“He believed in giving folks a chance and investing in them,” she said. “He knew that I was passionate about kids books while I was working there and he said ‘I’ll give you a $100 to invest in stock. Let’s see what you can do with it.’ His trust in me helped me land a job at the best bookstore in Boston.”

He hired a lot of people who went on to own businesses with his encouragement, she said.

York was also known for connections he had made in the music industry and was key to bringing such acts as the Charlie Daniels Band, Kris Kristofferson and the Forester sisters to Houlton as part of the Houlton Fair in the 1980s.

York formed a lasting friendship with Charlie Daniels, who invited him to his hotel room in Bangor when he appeared for a concert at the former Bangor Auditorium, Diane York said.

Paul Cleary worked closely with York through their time with the Houlton Agricultural Fair.

“Lynn was a great guy that was always willing to help and helped a lot of people,” Cleary said. “He knew everyone and if you needed anything he had a contact with a story on how he met them. Lynn was a great resource for me, and a friend and a confidant. I will miss him a lot. Houlton lost a true ambassador.”

All three of York’s nieces worked at the store, where they learned valuable lessons on customer service.

“You had to be sure you knew how to wrap presents with nice creases if you worked in the store,” Jody York said. “And all the bills (in the cash register) had to face the bank.”

Word of York’s passing prompted an outpouring of support from the community.

“There was never a day when I was downtown preparing for some event that Lynn did not stop, and ask what I was doing and if he could help,” said Jane Torres, executive director of the Greater Houlton Chamber of Commerce. “Of course that always turned into a tale of some great life experience he had had.”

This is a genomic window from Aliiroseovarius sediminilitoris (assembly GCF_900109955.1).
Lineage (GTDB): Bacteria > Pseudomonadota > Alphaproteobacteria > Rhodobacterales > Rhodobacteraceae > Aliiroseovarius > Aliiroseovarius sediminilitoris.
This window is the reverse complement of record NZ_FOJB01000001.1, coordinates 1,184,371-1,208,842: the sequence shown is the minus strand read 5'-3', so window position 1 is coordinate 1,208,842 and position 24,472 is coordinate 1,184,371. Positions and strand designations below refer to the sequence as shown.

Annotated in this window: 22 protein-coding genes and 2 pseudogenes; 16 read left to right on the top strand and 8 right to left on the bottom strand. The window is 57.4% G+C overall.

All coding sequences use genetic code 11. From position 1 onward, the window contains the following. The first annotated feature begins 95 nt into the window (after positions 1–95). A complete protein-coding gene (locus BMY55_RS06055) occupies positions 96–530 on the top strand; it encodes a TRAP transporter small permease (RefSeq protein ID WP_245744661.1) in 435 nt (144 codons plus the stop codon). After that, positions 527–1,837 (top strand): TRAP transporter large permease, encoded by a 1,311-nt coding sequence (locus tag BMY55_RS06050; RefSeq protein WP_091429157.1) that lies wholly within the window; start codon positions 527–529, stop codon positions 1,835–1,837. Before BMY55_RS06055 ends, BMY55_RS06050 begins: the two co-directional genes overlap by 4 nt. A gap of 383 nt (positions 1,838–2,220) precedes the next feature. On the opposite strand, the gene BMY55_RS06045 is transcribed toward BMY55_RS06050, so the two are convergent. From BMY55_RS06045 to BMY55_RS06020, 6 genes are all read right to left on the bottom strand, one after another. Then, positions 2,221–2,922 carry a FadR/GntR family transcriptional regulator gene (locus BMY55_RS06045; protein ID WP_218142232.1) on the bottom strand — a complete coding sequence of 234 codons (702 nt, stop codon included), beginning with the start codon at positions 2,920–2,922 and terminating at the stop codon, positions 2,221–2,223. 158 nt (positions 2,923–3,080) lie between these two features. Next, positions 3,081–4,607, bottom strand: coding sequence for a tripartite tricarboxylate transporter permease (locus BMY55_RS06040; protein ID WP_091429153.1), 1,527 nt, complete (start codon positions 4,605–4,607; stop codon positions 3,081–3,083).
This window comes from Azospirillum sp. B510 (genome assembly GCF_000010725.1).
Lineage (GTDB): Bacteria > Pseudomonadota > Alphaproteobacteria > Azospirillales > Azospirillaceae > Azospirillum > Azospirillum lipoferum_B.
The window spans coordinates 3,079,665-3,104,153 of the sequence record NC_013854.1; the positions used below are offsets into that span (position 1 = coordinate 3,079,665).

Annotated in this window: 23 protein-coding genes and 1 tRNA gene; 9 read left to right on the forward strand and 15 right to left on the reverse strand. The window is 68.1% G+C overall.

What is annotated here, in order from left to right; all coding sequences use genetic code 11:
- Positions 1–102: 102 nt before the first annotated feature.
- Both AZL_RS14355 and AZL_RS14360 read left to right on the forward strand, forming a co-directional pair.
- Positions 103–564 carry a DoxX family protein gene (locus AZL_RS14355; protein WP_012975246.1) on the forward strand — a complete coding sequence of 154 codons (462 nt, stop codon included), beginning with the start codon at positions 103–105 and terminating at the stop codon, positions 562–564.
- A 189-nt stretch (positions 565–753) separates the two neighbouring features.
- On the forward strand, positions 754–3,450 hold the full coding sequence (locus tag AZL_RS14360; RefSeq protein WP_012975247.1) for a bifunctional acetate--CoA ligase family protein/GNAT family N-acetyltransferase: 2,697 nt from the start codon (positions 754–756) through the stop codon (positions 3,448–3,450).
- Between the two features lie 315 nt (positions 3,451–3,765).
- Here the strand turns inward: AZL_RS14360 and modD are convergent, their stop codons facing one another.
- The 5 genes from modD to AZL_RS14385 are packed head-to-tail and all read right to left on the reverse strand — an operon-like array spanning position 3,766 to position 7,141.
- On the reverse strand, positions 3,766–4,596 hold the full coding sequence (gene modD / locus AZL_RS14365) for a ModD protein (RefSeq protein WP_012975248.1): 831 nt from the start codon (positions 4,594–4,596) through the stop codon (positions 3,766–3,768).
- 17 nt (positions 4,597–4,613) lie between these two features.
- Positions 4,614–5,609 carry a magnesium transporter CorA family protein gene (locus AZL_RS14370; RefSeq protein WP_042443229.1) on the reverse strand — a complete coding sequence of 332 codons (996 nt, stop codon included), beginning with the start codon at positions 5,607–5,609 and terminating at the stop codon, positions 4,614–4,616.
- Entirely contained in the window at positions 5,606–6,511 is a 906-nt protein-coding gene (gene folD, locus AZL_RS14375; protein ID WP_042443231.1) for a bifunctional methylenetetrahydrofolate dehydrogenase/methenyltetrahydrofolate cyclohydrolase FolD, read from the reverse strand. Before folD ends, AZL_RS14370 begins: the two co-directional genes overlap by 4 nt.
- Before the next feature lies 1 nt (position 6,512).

Torres said after his business closed, York continued to set up a table in downtown Houlton each summer for the annual Midnight Madness celebration, where he gained a new name as the “snow cone” man.

“We will miss his snow cones at Midnight Madness, the light sabers he provided for the children and his generous donation year after year to make sure the fireworks in Riverfront Park would happen for his community,” Torres said.


Robyn Nickerson Skvorak, a former resident of Houlton who worked at Yorks Books while in high school, said employees became family and were treated like royalty.

“There was never a dull moment working there. You might walk in to work at the bookstore and end up setting up a tent in the countryside or making snow cones to sell on the sidewalk,” Skvorak said.

The Maine Veterans Project also posted a tribute to York on its Facebook page. “Like many Vietnam veterans, Lynn carried the heavy burden of PTSD and anxiety. Lynn’s family is devastated by his loss, and through mourning they wish this message helps others struggling.”

Instead of flowers, the family asked for donations to be sent to the Maine Veterans Project, 207 Parkview Avenue, Bangor, Maine 04401. At his request, there was no funeral service. A graveside service will be held at a later date.